“They are starting to pop up,” said Webb, who has driven cabs for 26 years. “I just trained a new girl last week. I was like, ‘Yay, another girl!'”

There are several reasons women are choosing Lyft or Uber over cabs. Until recently, joining Lyft and Uber was nearly as simple as pressing a button.

Drivers for the ride services had to pass background and driving checks for the companies, but didn’t have to pay for the cab license (upward of $200), for instance.

Next month new regulations go into effect, requiring drivers for ride services and cabdrivers to meet many of the same licensing and insurance requirements.

But the biggest obstacle to becoming a cabdriver is the industry’s male-dominated culture. One Lyft and Uber driver, Holly Irons, 23, said that she had applied for a job as a cabdriver but was turned down.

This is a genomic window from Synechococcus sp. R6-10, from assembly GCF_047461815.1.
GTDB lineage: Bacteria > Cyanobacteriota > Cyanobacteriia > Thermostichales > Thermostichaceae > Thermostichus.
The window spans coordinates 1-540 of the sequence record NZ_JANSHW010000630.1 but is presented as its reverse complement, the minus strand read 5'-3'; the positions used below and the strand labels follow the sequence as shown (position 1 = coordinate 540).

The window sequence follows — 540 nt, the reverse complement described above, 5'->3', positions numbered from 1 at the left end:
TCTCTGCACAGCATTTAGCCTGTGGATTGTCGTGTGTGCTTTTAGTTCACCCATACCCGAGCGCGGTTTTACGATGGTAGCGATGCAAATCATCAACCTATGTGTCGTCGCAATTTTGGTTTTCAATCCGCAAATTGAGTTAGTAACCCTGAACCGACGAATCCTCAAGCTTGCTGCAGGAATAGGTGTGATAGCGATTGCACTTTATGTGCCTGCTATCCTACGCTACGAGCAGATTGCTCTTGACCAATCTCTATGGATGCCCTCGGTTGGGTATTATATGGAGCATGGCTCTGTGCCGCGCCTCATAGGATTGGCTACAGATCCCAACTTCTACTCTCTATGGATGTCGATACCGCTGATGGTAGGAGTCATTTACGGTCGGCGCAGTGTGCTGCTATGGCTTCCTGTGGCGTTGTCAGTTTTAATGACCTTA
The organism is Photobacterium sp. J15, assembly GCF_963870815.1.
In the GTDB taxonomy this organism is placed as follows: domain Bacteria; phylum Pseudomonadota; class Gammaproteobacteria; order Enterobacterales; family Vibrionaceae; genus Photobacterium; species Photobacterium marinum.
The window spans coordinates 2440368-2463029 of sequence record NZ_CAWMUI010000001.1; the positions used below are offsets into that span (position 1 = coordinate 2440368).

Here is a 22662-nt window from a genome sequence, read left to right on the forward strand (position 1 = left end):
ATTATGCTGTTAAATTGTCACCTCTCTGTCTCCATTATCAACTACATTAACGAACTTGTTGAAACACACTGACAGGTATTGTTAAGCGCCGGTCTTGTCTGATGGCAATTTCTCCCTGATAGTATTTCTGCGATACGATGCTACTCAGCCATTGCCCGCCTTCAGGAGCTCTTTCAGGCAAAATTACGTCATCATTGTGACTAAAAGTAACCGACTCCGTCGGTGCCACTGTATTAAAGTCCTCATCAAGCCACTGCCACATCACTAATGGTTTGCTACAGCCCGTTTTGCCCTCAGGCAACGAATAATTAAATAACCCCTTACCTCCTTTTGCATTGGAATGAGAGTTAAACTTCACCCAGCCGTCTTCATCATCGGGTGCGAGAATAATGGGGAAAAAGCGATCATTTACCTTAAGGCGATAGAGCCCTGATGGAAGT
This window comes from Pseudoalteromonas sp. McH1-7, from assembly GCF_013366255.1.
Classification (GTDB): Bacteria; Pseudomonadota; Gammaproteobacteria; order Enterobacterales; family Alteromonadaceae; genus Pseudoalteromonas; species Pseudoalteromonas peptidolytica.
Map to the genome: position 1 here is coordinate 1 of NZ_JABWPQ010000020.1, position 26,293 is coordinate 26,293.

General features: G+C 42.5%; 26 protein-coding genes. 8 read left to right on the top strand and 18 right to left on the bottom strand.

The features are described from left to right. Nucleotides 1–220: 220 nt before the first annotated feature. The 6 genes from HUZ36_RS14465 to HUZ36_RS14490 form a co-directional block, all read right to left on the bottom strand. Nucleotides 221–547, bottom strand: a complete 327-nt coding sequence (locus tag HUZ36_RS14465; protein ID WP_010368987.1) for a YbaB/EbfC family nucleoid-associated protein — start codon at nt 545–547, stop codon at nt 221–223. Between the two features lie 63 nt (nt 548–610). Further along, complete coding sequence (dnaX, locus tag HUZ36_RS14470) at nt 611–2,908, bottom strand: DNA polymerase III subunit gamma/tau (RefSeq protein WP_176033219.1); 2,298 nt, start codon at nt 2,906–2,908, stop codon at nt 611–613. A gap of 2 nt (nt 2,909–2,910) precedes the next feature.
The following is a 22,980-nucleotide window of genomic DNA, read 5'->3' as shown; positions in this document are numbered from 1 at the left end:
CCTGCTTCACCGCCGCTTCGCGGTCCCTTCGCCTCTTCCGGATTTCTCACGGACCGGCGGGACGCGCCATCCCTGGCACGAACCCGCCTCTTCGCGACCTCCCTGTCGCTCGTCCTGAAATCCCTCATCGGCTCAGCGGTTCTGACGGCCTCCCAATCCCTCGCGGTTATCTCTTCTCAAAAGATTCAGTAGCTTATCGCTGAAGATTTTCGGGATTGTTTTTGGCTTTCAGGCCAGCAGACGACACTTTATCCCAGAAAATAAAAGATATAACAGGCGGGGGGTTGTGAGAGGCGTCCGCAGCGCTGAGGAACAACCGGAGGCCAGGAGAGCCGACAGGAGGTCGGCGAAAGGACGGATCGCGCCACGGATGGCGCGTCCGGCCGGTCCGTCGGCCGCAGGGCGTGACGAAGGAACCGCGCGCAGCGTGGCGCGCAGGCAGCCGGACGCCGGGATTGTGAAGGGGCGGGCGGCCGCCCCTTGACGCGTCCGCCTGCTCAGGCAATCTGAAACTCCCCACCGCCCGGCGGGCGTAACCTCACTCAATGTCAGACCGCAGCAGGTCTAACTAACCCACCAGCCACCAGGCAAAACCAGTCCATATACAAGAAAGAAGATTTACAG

“They said they didn’t need me. They were doing a huge hiring spree. I didn’t push. My thought was that it was possibly because I was female, or maybe there was something on my record.” But, she said, her record for Uber and Lyft was “super clear. It shouldn’t have been an issue.

“There’s still a stigma. I had one taxi driver scoff and laugh, ‘Women drivers, no survivors,'” she said. “It offended me as a customer.”

But driving for ride-service companies offers two things that cabs can’t: total scheduling freedom and safety, whether that safety is perceived or real.

For a woman like Selamawit Adafre, who came to Seattle from Ethiopia after her husband, who is from Seattle, was transferred for a job, Uber provided a way for her to make extra money. While she was a business owner in her native country, running a wine-distribution company, and has a degree in business management, here she found herself with time on her hands and no way to utilize her degree, which is unrecognized in the U.S.